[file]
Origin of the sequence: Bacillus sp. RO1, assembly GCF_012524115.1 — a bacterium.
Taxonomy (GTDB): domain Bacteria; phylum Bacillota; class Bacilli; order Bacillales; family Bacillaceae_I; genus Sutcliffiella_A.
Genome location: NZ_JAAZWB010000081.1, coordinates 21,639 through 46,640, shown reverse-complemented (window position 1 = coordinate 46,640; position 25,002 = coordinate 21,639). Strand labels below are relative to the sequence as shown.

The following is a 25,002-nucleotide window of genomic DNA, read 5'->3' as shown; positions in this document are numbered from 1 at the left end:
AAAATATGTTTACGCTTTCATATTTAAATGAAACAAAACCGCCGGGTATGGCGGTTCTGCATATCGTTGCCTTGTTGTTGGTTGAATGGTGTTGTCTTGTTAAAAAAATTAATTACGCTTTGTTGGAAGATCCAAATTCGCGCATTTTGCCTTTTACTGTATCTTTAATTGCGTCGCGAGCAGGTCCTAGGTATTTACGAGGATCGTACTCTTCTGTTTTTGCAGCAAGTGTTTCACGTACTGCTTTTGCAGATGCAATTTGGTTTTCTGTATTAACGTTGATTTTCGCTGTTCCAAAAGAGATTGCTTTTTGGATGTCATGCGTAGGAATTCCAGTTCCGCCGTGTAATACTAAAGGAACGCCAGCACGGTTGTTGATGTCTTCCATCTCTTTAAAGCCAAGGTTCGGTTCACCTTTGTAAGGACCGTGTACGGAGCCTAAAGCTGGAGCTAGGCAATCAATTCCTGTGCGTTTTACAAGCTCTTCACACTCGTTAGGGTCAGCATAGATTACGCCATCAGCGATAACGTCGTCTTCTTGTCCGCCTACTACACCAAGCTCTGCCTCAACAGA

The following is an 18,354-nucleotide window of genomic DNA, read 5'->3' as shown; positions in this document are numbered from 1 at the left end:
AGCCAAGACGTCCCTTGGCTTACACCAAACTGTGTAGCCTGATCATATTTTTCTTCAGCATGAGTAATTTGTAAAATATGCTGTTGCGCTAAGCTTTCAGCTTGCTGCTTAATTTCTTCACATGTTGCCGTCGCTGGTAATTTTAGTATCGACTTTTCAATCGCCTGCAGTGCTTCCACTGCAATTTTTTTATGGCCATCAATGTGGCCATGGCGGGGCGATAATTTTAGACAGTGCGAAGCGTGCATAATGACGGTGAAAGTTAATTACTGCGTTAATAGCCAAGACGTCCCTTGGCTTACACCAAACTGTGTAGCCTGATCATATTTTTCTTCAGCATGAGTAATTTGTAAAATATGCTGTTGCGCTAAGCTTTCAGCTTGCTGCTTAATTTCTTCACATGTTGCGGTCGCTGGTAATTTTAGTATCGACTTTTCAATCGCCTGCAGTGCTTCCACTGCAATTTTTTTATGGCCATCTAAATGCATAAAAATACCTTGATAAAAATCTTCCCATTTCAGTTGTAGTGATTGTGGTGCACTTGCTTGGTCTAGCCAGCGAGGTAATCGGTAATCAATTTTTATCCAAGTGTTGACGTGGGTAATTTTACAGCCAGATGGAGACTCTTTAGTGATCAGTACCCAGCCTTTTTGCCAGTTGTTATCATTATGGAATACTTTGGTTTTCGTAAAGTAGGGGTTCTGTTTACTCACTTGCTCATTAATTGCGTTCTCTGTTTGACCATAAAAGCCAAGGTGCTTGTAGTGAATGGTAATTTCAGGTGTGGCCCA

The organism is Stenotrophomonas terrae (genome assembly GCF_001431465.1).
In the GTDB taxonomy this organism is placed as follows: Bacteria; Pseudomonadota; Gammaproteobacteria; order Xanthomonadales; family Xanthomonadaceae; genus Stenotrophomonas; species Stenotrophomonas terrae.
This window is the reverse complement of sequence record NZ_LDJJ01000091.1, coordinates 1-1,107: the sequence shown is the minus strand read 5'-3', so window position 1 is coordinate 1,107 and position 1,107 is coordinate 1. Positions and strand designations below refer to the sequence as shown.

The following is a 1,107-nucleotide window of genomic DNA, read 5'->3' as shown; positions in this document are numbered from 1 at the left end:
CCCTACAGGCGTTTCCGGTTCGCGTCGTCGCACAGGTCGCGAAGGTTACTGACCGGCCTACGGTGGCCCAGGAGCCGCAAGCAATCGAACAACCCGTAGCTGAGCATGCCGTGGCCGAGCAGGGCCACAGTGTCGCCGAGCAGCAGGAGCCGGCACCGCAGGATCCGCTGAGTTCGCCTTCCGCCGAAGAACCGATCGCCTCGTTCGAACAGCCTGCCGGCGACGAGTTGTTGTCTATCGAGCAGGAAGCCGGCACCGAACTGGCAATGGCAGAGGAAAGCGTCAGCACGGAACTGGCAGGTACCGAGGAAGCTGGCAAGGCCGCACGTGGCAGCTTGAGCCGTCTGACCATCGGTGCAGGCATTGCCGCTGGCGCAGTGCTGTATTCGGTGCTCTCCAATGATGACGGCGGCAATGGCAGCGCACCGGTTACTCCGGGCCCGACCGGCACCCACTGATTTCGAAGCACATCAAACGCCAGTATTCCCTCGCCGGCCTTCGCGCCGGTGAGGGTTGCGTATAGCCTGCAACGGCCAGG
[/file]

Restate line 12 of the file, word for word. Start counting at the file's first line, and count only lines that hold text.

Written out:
CCCTACAGGCGTTTCCGGTTCGCGTCGTCGCACAGGTCGCGAAGGTTACTGACCGGCCTACGGTGGCCCAGGAGCCGCAAGCAATCGAACAACCCGTAGCTGAGCATGCCGTGGCCGAGCAGGGCCACAGTGTCGCCGAGCAGCAGGAGCCGGCACCGCAGGATCCGCTGAGTTCGCCTTCCGCCGAAGAACCGATCGCCTCGTTCGAACAGCCTGCCGGCGACGAGTTGTTGTCTATCGAGCAGGAAGCCGGCACCGAACTGGCAATGGCAGAGGAAAGCGTCAGCACGGAACTGGCAGGTACCGAGGAAGCTGGCAAGGCCGCACGTGGCAGCTTGAGCCGTCTGACCATCGGTGCAGGCATTGCCGCTGGCGCAGTGCTGTATTCGGTGCTCTCCAATGATGACGGCGGCAATGGCAGCGCACCGGTTACTCCGGGCCCGACCGGCACCCACTGATTTCGAAGCACATCAAACGCCAGTATTCCCTCGCCGGCCTTCGCGCCGGTGAGGGTTGCGTATAGCCTGCAACGGCCAGG